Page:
February 24, 2024

New Hope For Tuna Fisheries As Government Invests in Value Addition

Tuna Fish (Photo/ Courtesy)

By Mazera Ndurya 

Email, thecoastnewspapaer@gmail.com

Poor fishing gear, lack of stable market, huge post-harvest losses and inadequate data flow have over the years been the major factors affecting tuna fisheries along the Kenyan coast.

The same can be said of most of marine fisheries that remain underexploited with some experts saying it is due to illegal fishing resultant of weak enforcement laws; lack of fishing control mechanisms; and outdated legal/policy frameworks.

Another big challenge in tuna fisheries and other fish stocks in Kenya, according to experts, is lack of accurate data on what the local and international fishermen catch within her waters.

But after many years of uncertainty in the production and marketing of tuna in Kenya’s coastline, a glimmer of hope is now evident with the government intervention to address the challenge through value addition.

Ministry of Mining, Blue Economy  and Maritime Affairs’ department of fisheries assistant director Collins Kembu Ndoro says tuna fisheries is yet to be robust because of the small-scale fishing community approach.

Optimistic he is about the future of the industry with the ongoing  rehabilitation of the Tuna Fish Processing Plant at Liwatoni within the Port of Mombasa, that will be a game changer to not only open the sector, but also provide the lacking market and value addition to the industry.

With a capacity to handle 1,000 metric tons, the plant will benefit many of the small-scale fishermen and related blue economy stakeholders who will have a place to make direct deliveries without falling prey to unscrupulous brokers or middlemen.

“There are so many benefits once this factory becomes fully operational especially for the small-scale fishermen. We will be receiving fish from the fishers and that is why we have introduced the fresh and frozen units with a capacity of 50 metric tons. In fact, in our master plan, we are planning to have our own trucks that will be going to buy fish from the fishermen directly, thus, cutting costs of transportation as well as locking out middlemen,” said an official from the factory who requested anonymity.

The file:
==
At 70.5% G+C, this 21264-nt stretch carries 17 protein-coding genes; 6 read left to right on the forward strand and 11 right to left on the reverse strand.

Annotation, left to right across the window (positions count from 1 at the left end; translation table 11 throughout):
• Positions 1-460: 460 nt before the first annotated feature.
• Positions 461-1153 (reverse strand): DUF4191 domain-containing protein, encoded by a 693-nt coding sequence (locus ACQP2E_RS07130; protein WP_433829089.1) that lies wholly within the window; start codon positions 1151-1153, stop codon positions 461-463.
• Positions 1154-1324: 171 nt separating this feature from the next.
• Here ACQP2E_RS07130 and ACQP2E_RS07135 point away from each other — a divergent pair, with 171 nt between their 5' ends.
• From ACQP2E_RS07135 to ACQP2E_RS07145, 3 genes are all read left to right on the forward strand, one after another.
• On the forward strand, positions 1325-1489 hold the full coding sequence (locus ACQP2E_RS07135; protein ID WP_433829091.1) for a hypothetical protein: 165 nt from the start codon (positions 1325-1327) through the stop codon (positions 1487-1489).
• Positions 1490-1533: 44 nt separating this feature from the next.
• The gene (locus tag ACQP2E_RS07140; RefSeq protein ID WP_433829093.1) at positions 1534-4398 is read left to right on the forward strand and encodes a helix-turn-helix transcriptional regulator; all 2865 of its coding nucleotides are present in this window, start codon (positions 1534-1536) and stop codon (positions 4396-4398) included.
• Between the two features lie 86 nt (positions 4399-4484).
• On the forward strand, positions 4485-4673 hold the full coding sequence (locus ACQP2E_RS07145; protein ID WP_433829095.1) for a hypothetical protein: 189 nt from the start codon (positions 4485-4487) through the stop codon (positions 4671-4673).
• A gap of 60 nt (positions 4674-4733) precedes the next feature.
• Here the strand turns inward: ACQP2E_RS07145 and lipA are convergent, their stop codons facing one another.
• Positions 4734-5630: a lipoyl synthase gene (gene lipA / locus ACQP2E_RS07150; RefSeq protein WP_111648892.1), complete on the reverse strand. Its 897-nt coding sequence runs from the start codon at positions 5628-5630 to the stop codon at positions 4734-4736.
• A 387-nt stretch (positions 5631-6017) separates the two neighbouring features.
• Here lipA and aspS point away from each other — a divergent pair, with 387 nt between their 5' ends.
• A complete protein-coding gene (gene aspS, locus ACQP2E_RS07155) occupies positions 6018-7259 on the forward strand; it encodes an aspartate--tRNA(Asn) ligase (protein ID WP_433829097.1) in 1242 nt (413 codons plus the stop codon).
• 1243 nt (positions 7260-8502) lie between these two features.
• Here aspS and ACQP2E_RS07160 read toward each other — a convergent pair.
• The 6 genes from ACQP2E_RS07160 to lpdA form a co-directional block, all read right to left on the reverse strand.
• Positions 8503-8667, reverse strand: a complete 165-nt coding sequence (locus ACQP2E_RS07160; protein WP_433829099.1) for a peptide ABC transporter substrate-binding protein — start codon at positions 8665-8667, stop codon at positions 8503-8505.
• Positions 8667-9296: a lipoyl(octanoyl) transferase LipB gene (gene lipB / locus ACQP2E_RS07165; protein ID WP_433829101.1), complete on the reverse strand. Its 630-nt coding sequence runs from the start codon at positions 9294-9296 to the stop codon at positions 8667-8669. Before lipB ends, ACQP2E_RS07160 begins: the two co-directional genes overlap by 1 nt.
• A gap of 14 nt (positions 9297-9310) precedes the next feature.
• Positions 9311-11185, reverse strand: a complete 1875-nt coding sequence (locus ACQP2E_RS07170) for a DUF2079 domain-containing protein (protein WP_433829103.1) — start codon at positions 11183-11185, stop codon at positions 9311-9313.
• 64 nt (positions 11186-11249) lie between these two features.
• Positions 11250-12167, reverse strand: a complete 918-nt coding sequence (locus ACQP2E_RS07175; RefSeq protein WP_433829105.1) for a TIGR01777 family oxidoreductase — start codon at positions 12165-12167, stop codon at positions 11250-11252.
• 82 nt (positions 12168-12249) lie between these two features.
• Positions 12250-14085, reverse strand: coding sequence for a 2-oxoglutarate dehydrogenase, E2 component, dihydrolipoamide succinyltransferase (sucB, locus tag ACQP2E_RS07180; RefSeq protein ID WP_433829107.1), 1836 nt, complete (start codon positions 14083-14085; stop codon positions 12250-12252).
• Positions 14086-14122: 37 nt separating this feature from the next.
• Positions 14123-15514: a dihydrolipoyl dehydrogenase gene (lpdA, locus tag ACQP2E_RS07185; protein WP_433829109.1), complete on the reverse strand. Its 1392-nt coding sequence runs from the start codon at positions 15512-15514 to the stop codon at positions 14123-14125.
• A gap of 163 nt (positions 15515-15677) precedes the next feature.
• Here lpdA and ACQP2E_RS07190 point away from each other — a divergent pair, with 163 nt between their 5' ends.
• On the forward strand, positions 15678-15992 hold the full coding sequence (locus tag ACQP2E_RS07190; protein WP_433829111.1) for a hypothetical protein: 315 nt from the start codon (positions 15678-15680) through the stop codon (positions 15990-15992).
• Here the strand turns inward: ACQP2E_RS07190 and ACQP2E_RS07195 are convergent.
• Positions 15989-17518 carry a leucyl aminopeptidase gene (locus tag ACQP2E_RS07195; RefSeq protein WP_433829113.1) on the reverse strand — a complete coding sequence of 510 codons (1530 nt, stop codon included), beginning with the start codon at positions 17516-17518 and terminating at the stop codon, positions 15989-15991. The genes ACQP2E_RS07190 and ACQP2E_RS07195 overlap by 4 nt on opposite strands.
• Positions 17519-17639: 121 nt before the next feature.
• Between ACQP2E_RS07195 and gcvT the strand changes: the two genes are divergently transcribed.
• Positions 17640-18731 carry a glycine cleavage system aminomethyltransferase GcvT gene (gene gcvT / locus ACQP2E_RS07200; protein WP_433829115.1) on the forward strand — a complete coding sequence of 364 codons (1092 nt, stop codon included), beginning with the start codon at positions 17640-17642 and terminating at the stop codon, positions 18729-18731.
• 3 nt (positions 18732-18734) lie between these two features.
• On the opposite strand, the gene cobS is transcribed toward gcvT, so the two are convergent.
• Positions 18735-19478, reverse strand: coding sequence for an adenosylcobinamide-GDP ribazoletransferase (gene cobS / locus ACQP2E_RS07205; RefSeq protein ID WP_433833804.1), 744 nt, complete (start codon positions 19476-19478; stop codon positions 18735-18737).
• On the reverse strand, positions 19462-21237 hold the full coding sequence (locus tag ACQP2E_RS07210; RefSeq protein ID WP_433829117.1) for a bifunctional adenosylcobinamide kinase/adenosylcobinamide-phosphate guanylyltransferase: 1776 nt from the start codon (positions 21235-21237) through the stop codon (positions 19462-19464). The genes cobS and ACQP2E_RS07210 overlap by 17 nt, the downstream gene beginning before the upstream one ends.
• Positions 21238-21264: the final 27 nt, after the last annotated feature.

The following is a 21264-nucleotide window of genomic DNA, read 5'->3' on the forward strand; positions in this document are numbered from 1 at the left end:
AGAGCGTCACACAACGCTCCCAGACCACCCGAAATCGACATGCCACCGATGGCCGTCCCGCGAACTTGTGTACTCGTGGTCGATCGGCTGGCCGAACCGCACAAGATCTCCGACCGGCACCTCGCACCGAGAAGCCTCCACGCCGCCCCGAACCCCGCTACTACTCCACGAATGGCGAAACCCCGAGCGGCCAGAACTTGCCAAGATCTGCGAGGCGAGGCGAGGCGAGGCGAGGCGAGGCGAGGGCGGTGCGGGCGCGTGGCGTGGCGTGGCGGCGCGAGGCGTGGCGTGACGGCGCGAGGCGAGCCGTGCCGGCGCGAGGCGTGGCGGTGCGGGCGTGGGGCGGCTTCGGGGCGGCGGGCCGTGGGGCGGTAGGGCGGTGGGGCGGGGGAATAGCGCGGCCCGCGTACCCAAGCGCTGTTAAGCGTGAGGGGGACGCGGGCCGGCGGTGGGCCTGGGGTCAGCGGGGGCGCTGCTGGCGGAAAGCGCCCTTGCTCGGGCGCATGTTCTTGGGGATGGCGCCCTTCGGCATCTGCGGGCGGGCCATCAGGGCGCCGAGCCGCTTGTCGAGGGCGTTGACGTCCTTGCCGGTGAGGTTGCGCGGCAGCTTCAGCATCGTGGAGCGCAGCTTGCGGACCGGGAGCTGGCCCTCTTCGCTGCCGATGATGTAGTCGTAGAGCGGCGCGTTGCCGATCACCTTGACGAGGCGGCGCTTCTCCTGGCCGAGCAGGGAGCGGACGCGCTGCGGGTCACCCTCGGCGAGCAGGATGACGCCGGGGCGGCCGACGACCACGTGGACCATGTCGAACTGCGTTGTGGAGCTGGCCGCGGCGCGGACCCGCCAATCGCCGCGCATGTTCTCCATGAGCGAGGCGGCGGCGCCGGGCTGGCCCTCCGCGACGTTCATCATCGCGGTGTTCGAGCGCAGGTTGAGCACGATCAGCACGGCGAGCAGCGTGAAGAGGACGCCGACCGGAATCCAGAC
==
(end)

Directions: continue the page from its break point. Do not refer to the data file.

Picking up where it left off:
Once complete, the plant will be the main fish handling facility at the Kenyan coast region with all fishing vessels operating in Kenya’s territorial waters required to land their catch at the facility.

Said Mote Athman, the chairman of the Ngomeni Beach Management Unit (BMU) in Kilifi County says a lot of fish goes to waste due to inadequacy of storage facilities and capacity for value addition.

Speaking while taking round a team of delegates from Tanzania, Madagascar, Mozambique and Kenya under the sponsorship of the South Western Indian Ocean Tuna Forum (SWIOTUNA) for benchmarking, the chairman said Ngomeni had become a hub for tuna fishing in the region.

“When the tuna season is high, you will see fishermen from Pemba with big fishing vessels.

But even with this, the potential is still very huge and needs equipment and new techniques to harness it.”

Cognizant of the local fishermen’s efforts to improve their lot, trade and incomes, the national government is putting up a Ksh80 million facility that will house a cold storage, filleting, ice making and packaging infrastructure.

Through this nearing completion project, the Ngomeni fishing community will soon be able to complete the entire value chain of their catch and therefore, be able to earn more from their catch instead of earning peanuts from selling their raw fish at throwaway prices.

The cold storage facility being put up has the capacity to hold 70 tons of fish. It also has an ice making plant with a capacity of 20,000 litres as well as processing facility that does filleting to complete the value chain for the catch.

Edward Kimakwa, a blue economy expert says: “Our future as it is now is not very good and that’s why we are talking about the blue economy. I am sure the development you are getting here at Ngomeni is because you are contributing to sustainable fishing and that’s why the government and even non-governmental organizations are giving you priority for investment.”

He said this while leading a team of fishermen and civil society officials from Madagascar, Mozambique, Tanzania and Kenya on a tour of fisheries facilities and conservation sites as part of the Blue Future project.

Doreen Simiyu, SWIOTUNA executive director says the facility at Ngomeni is a milestone and a major boost to the tuna fisheries and other fish stocks in the region.

“It’s not easy to go to many landing sites and get this kind of facilities. The fact that you have a fish market, ice-making and filleting facility will go a long way in addressing post-harvest losses,” she said.